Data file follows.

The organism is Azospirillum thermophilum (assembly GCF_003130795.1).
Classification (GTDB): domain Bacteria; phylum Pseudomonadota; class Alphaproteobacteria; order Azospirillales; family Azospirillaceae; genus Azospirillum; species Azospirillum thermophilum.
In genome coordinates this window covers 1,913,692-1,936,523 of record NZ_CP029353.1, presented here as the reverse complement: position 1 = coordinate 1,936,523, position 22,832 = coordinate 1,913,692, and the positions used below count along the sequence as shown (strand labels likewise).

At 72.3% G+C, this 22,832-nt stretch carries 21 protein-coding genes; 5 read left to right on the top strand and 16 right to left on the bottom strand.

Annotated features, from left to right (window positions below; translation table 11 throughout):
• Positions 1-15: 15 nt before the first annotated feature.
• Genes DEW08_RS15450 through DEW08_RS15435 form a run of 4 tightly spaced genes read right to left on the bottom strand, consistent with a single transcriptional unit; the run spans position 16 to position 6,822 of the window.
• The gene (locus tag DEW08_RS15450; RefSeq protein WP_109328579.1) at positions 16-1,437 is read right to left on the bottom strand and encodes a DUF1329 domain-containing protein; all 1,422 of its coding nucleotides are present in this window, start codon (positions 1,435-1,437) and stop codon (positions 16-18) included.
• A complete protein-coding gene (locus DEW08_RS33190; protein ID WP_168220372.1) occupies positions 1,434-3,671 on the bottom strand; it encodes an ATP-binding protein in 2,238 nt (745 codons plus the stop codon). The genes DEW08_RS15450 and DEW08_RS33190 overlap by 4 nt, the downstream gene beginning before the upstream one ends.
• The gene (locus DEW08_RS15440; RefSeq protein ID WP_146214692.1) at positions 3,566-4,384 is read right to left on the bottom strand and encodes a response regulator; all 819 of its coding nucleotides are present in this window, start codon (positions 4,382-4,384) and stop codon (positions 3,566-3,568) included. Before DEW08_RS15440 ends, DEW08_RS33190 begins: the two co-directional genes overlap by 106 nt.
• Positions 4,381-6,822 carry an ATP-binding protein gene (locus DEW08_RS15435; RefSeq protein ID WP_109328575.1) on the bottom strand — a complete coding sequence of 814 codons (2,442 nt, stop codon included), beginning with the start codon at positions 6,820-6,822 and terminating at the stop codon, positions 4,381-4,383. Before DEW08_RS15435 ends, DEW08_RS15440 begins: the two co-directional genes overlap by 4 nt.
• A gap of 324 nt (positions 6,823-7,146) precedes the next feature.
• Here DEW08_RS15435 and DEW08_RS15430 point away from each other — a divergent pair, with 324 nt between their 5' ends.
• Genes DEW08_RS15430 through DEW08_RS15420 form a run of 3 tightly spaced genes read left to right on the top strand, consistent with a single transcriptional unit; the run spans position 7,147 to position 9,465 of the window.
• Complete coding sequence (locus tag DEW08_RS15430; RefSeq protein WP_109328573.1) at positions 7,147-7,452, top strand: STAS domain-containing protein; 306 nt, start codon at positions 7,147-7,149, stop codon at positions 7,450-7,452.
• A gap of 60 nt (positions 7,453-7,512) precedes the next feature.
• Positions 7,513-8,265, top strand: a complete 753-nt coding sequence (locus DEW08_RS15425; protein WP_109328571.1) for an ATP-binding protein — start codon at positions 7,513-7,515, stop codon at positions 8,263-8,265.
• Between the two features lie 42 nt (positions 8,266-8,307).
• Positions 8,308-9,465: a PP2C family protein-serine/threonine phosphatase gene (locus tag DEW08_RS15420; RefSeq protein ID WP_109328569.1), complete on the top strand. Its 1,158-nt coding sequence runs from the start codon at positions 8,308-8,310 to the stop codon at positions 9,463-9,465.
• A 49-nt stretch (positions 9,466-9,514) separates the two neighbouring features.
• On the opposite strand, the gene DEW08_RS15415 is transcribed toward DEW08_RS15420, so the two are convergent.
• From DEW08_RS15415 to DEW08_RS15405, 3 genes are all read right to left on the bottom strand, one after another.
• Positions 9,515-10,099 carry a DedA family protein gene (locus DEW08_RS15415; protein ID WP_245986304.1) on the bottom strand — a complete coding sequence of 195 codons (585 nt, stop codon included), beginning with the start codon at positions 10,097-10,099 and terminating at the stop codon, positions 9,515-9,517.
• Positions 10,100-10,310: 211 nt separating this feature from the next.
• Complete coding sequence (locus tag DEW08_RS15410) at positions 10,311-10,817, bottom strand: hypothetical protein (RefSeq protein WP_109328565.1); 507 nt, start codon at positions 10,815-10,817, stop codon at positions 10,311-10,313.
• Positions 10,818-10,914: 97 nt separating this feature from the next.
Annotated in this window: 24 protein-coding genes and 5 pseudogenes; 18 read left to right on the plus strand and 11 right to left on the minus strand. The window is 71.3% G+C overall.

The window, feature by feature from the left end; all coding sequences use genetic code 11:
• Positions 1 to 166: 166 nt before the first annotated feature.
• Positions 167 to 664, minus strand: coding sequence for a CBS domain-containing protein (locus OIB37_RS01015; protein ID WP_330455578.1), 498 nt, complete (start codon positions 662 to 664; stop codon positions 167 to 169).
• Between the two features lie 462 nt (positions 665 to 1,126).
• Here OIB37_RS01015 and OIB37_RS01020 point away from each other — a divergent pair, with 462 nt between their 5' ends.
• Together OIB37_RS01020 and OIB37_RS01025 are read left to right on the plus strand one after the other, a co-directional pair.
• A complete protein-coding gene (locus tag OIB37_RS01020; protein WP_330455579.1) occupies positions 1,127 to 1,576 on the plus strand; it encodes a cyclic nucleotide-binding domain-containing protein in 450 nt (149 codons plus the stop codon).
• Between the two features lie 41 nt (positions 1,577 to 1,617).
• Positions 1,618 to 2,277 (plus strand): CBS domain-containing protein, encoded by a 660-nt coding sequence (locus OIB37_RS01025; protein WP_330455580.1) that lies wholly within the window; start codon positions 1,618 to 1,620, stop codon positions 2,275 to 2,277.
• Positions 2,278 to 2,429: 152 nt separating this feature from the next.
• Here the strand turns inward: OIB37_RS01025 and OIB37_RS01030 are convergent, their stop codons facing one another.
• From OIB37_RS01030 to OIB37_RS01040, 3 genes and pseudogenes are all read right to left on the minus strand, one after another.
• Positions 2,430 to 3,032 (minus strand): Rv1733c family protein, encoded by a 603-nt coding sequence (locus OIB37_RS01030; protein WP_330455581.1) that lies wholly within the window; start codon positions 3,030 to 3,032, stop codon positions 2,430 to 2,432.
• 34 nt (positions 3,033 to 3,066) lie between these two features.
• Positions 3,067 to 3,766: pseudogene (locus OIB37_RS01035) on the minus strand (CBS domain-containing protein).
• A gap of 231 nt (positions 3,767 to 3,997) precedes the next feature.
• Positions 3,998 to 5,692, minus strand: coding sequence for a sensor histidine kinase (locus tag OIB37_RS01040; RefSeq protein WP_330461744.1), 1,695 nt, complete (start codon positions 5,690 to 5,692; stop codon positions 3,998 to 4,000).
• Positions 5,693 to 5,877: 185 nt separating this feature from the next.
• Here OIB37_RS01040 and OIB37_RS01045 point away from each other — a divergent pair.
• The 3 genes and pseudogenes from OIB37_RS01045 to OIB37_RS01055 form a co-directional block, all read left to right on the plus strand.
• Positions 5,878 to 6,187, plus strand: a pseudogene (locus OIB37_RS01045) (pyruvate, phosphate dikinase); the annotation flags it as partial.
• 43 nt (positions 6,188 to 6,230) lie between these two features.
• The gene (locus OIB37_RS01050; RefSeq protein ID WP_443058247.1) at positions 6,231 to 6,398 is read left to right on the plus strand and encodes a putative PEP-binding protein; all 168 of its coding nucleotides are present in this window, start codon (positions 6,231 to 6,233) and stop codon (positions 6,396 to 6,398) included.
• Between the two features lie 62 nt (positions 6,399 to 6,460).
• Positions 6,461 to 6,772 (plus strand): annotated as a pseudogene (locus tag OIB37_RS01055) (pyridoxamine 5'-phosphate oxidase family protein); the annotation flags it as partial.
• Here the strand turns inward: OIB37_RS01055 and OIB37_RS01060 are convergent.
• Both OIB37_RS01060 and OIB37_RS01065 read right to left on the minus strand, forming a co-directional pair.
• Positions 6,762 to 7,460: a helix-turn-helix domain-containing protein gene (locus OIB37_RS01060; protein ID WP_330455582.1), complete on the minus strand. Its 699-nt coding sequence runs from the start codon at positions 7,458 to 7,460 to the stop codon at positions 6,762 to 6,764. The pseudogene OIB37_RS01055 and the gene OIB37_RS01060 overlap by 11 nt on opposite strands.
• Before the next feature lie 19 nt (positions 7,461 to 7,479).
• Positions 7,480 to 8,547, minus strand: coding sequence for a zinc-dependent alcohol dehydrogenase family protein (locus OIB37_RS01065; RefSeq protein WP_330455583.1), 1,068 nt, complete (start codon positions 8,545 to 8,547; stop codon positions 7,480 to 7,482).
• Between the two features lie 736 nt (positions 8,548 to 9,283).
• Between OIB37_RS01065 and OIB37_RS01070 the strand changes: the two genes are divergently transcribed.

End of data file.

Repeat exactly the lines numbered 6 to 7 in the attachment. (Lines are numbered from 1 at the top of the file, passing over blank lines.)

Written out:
• Positions 1-15: 15 nt before the first annotated feature.
• Genes DEW08_RS15450 through DEW08_RS15435 form a run of 4 tightly spaced genes read right to left on the bottom strand, consistent with a single transcriptional unit; the run spans position 16 to position 6,822 of the window.